Sensory Outdoor spaces
The ‘multisensory environment’ whether indoors or outdoors, is a place where we can increase or decrease a sensory stimulus, in other words, control experiences for learners who have difficulties modulating the sensory input.
Through careful and imaginative design, it is possible to create sensory spaces outside that offer a wide range of controllable experiences. The open air induces sensory responses intrinsically, but it is the concentration of different experiences that gives sensory designs their specific identity.
- Passive places, designed to be relaxing and comfortable.
- Stimulating spaces with varied sensory experiences.
- Teaching spaces with exciting curriculum content.
- Social spaces for meeting and interacting.
The Sensory Trust explains, ‘When planning for sensory interest it is important to decide exactly what you want.’ It is as important to plan an activity in these spaces as it is to plan an in-class communication lesson. Without learning intentions, use of the space can become aimless, and opportunities are lost. For an outdoor space to truly be ‘an external classroom’ both the design and the usage must complement each other so that educators and students are active rather than passive participants in the space.
Sensory spaces generally benefit from a mix of fixed and portable equipment, especially where space is limited, and this also allows for the diverse and changing needs of the learners; you can increase the flexibility of a space by adding portable equipment as needed. Using the area in this way avoids redundant clutter, increases novelty engagement, and encourages personalisation of activities.
Here are three suggested areas within an outdoor space:
Area 1: Active Outdoor Sensory: This is a space where learners can move, run, bounce, and climb safely. It could also provide an out-of-hours space for family use.
Area 2: Sensory Garden: A self-contained area that concentrates a wide range of sensory experiences. Such an area, if designed well, provides a valuable resource for a wide range of uses, from education to recreation. This is a space that could be used as a calm teaching space allowing interaction with the natural world. Planting schemes should cover sight, sound, smell, taste, and touch. Linking to the need for water for plant growth, it would also be the ideal place to provide a water feature.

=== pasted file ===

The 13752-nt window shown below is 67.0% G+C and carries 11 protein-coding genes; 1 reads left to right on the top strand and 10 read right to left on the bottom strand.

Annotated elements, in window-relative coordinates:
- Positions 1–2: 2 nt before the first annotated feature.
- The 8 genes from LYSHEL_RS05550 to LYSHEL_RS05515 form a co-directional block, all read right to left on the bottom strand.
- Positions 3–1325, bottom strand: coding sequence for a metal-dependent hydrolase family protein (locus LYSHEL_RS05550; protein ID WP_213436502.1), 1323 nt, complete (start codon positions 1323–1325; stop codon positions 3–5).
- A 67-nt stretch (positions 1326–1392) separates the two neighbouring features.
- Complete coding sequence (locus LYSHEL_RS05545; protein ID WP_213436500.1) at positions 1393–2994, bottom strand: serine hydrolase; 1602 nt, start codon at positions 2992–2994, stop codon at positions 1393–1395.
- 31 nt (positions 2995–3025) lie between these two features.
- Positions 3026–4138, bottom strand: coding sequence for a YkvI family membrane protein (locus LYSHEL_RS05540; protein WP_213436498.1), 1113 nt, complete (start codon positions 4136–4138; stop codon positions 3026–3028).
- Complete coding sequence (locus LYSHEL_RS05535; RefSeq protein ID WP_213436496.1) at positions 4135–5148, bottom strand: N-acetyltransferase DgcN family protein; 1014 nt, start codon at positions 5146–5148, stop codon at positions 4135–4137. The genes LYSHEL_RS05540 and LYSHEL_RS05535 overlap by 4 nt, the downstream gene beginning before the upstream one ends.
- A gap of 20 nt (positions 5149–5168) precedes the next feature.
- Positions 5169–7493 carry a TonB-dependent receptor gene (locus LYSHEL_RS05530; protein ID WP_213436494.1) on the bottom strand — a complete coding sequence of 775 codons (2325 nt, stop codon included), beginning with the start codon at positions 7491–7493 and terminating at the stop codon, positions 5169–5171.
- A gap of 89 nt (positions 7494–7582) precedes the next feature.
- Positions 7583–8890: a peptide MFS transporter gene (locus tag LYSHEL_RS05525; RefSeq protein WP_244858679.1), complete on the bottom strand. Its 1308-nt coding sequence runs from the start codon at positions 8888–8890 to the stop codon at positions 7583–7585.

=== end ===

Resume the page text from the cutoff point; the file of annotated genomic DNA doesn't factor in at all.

Within this garden area, there could be four zones:
- Zone A would have a covered seating area, thus providing a group space for activities such as musical work, storytelling, and meditation. The seats would offer flexible arrangements and should be constructed with inbuilt storage for smaller items to be used in sessions thus avoiding transporting kit or arriving to start a session without a necessary item. This area could also provide a series of sound making/creating installations in keeping with its use for performance, storytelling, celebration, etc.
- Zone B would be a trellis-covered entrance to the sensory garden with planting chosen for colour, scent, and the ability to trail and drape.
- Zone C would form the ‘work’ zone with accessible raised planting beds where learners could get close to plants so perhaps used for herbs, simple vegetables, growing experiments. Wall hanging gardens could also be incorporated into this area.
- Zone D would be partially separated by a living wall partition, behind which is a quiet, planted zone with some seating for people to relax and enjoy. A water feature would add to the relaxation qualities of this zone.
Area 3: Sensory Trail: The trail provides a range of sensory experiences but would have more association with movement. It would therefore have a direct application to teaching orientation skills, for example through people learning to recognise different sounds, textures and smells along the trail and gaining confidence in their own abilities to interpret the environment and find their own way. Body awareness is enhanced through both feet and hands as the trail is experienced. It is important that a trail leads to something engaging, so it is envisaged that the end of the space leads to another simple seating area which would be set for an activity on arrival. The trail would have two options, a sensory pathway, and a sensory hand trail – often a piece of art with a variety of texture and colour taking the learner on a horizontal journey along a wall.